As part of our innovative Career Readiness curriculum, all School of Human Ecology undergraduate students are required to participate in an internship for credit. If your company or organization is interested in offering an opportunity for students in one of our six SoHE majors, you’ve come to the right place!
In the School of Human Ecology, internships are professional learning experiences that are a vital part of student career development and a highly valued component of the undergraduate curriculum. High-quality internships foster student development by bringing theories and classroom-based learning to life in real-world settings. In addition, internships give students the opportunity to explore careers related to their major, gain relevant experience in their field(s) of interest, and develop a better understanding of what is expected in a workplace by performing the tasks of a professional.
Organizations and employees will benefit by gaining a larger workforce, mentorship opportunities, a new perspective from students currently studying your field/industry, positive publicity, an employee candidate pool, and much more!
This guide will walk you through all elements of developing and supporting an internship from creation of the internship to hiring and supervising. Take what you need and please reach out with questions or to ask for feedback- we are happy to help!
In order for a student to receive credit for their internship experience, they must:
- Be enrolled in one of the six Human Ecology undergraduate majors
- Have junior standing or above (54+ credits completed)
- Work a minimum of 150 hours at the internship site
- Complete required hours and internship course in the same term (fall, spring, or summer)
- Have an on-site supervisor that is not a relative
- Develop and complete an independent project
A student’s internship must:
- Directly relate to the student’s Human Ecology undergraduate major
- Provide a clear and detailed job description
- Emphasize training, learning and development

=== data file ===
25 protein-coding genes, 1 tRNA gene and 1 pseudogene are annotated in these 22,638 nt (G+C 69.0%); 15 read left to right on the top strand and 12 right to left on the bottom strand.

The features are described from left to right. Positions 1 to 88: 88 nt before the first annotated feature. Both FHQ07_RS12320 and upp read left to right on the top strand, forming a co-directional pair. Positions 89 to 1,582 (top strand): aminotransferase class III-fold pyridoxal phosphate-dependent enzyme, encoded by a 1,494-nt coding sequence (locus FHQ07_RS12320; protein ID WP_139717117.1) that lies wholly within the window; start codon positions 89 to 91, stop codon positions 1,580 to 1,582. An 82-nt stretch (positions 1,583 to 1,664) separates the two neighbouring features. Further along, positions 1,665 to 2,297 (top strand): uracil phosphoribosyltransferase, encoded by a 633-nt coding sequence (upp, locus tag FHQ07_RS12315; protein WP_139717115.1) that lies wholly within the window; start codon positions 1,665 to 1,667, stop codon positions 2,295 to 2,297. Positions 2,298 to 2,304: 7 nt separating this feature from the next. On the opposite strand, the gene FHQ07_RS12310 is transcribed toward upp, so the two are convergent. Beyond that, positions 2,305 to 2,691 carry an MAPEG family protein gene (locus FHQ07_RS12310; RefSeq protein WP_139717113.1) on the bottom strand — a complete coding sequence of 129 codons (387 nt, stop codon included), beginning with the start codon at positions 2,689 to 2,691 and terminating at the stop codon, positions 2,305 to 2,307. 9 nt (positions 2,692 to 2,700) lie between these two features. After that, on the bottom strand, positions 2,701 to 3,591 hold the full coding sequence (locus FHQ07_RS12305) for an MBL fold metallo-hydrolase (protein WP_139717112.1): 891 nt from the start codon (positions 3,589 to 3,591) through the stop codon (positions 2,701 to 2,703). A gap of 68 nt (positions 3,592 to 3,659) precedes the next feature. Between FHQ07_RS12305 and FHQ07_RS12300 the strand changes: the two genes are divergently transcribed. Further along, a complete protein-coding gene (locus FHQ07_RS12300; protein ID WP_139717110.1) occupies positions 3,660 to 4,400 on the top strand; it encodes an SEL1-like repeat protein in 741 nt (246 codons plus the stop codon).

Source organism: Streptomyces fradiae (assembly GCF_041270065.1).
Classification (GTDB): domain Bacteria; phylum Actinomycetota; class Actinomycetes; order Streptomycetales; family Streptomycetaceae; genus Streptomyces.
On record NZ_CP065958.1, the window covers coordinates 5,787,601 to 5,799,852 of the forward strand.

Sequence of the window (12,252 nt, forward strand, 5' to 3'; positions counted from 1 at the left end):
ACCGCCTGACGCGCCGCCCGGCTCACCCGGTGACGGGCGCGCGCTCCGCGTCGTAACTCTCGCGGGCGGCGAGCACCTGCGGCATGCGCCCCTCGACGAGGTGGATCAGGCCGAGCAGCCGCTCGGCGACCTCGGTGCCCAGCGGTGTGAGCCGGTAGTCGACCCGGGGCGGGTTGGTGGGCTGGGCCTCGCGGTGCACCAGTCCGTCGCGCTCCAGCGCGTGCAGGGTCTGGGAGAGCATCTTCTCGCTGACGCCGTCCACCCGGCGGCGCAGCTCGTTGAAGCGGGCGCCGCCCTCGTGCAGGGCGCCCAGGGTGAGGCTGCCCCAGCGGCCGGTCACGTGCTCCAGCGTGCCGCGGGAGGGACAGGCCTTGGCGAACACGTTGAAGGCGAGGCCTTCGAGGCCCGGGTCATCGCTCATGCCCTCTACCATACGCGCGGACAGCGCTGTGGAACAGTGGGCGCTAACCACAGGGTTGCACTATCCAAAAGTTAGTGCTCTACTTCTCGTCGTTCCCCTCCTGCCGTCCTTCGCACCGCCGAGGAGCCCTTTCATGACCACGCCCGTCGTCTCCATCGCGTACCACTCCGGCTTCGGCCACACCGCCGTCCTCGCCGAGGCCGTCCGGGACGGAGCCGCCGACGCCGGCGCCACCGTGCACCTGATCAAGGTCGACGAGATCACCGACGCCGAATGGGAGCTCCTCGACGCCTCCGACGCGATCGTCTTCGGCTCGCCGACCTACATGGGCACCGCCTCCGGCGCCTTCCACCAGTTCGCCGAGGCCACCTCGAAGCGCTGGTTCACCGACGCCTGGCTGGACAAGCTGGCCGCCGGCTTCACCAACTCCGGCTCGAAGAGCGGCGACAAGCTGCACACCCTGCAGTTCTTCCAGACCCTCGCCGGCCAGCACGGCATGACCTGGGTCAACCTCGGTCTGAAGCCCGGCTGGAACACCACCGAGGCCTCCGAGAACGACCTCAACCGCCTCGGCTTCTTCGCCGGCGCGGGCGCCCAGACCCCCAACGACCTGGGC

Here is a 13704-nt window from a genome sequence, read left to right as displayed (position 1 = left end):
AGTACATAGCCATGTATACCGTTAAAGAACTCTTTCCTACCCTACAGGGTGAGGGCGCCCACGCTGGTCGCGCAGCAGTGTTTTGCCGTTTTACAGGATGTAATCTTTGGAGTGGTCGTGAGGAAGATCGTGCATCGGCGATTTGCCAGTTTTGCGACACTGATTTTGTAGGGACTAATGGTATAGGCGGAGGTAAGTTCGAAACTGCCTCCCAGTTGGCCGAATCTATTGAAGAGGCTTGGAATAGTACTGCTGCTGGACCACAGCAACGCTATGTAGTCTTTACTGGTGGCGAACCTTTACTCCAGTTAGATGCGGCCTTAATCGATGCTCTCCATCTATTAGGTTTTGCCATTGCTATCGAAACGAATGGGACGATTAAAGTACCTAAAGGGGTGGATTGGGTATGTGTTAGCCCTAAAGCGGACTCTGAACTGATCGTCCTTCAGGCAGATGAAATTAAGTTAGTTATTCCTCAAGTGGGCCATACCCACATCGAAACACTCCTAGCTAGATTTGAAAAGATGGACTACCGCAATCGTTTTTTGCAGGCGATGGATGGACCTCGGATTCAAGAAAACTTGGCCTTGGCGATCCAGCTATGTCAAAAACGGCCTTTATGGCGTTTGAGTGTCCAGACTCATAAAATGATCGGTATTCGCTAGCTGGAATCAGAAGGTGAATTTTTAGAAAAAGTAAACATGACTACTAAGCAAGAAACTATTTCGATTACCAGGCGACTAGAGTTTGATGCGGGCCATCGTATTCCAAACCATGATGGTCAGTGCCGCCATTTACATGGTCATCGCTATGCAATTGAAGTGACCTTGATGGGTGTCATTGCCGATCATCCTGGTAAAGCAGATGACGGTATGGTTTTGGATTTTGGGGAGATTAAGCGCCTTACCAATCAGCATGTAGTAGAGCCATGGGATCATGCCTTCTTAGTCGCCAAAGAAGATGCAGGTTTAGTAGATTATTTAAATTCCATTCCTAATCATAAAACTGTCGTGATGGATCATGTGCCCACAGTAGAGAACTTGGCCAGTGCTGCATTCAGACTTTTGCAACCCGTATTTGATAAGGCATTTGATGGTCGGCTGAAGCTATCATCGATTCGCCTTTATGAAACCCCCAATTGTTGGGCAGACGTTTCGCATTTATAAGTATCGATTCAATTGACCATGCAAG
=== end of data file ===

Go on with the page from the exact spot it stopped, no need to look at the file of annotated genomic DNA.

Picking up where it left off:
- Not include more than 25% solicitation/prospecting, sales associate/cashiering, or clerical/reception duties
Establishing an Internship
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Determine Internship Need
First, determine your organization’s need for an intern by reflecting on the following questions:
- Why does your organization need or want an intern? What are the benefits to you and the intern?
- Does your organization have the capacity to supervise and mentor an intern right now?
- Does your organization have the time, money, and resources to support an intern’s learning and professional growth?
- Who will supervise the intern? What training, development, and resources do they need to best support the intern?
- When does your organization want an intern? Keep in mind, students run on a semester schedule (fall, spring, summer).
Create Internship Position Description
A detailed internship position will clearly outline what the job entails and what you need the student to be able to do. Students will also need to submit a position description to get their internship approved for credit. A well-written position description includes:
- Specific job title. Be precise by including key phrases that accurately describe the role based on their field of study (examples: financial planning intern or fundraising and development intern)
- The term in which you’d like an intern to work. FALL: September- December, SPRING: January-May, SUMMER: June-August. Interns may certainly stay on longer than just the one semester.
- A brief overview/description of the organization and a link to the website. If the student will be working on a specific event or program, include details about this as well.
- A detailed description of the intern’s responsibilities and duties. Outline the core responsibilities of the position, highlight day-to-day activities, and specify how the position fits in to the organization (who will the intern report to and how they will function within your organization). Additionally, to be eligible for credit, a student must demonstrate how the internship relates to their major, field of study, and career goals. While this is on the student to make the connection, consider taking a deeper dive into their major and coursework to get a sense of what students are looking for in an opportunity related to their major. We’re happy to consult/brainstorm with you and provide feedback on this at any time!
- Qualifications and skills. Any required and/or preferred qualifications to be considered for the internship such as prior knowledge, skills, traits, major, courses, year in school, etc. To be eligible to take the internship for credit, a Human Ecology student must have at least junior standing (completed 54+ credits), but you are more than welcome to hire any level of student.
- Optional: Specific projects, training, events, trade shows, or seminars the intern will be involved in.
- The desired schedule you would like the intern to work. Consider hours (if the student is taking the internship for credit, they need at least 150 hours) and remote/hybrid/in-person modalities.
- Compensation and other benefits. See section below for compensation considerations.
- Transportation needs. For example, on the bus line, student will need a car, etc.